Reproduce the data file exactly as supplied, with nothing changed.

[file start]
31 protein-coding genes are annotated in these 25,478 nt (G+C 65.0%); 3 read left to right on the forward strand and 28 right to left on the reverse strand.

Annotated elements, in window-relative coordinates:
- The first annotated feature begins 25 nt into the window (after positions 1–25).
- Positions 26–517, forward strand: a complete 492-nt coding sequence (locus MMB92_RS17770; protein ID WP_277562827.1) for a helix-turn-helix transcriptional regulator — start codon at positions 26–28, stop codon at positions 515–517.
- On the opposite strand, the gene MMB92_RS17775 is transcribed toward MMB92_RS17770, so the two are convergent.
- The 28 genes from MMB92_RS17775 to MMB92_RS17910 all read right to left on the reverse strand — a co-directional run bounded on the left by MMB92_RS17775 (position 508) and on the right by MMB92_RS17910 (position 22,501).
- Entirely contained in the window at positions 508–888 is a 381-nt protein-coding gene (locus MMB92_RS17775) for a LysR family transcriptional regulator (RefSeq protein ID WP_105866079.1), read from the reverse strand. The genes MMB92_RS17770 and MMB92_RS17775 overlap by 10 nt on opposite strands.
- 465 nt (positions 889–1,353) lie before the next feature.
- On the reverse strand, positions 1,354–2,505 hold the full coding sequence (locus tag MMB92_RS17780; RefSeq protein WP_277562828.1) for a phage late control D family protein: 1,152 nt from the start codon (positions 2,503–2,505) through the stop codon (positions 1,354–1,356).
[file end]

31 protein-coding genes are annotated in these 25,478 nt (G+C 65.0%); 3 read left to right on the forward strand and 28 right to left on the reverse strand.

Annotated elements, in window-relative coordinates:
- The first annotated feature begins 25 nt into the window (after positions 1–25).
- Positions 26–517, forward strand: a complete 492-nt coding sequence (locus MMB92_RS17770; protein ID WP_277562827.1) for a helix-turn-helix transcriptional regulator — start codon at positions 26–28, stop codon at positions 515–517.
- On the opposite strand, the gene MMB92_RS17775 is transcribed toward MMB92_RS17770, so the two are convergent.
- The 28 genes from MMB92_RS17775 to MMB92_RS17910 all read right to left on the reverse strand — a co-directional run bounded on the left by MMB92_RS17775 (position 508) and on the right by MMB92_RS17910 (position 22,501).
- Entirely contained in the window at positions 508–888 is a 381-nt protein-coding gene (locus MMB92_RS17775) for a LysR family transcriptional regulator (RefSeq protein ID WP_105866079.1), read from the reverse strand. The genes MMB92_RS17770 and MMB92_RS17775 overlap by 10 nt on opposite strands.
- 465 nt (positions 889–1,353) lie before the next feature.
- On the reverse strand, positions 1,354–2,505 hold the full coding sequence (locus tag MMB92_RS17780; RefSeq protein WP_277562828.1) for a phage late control D family protein: 1,152 nt from the start codon (positions 2,503–2,505) through the stop codon (positions 1,354–1,356).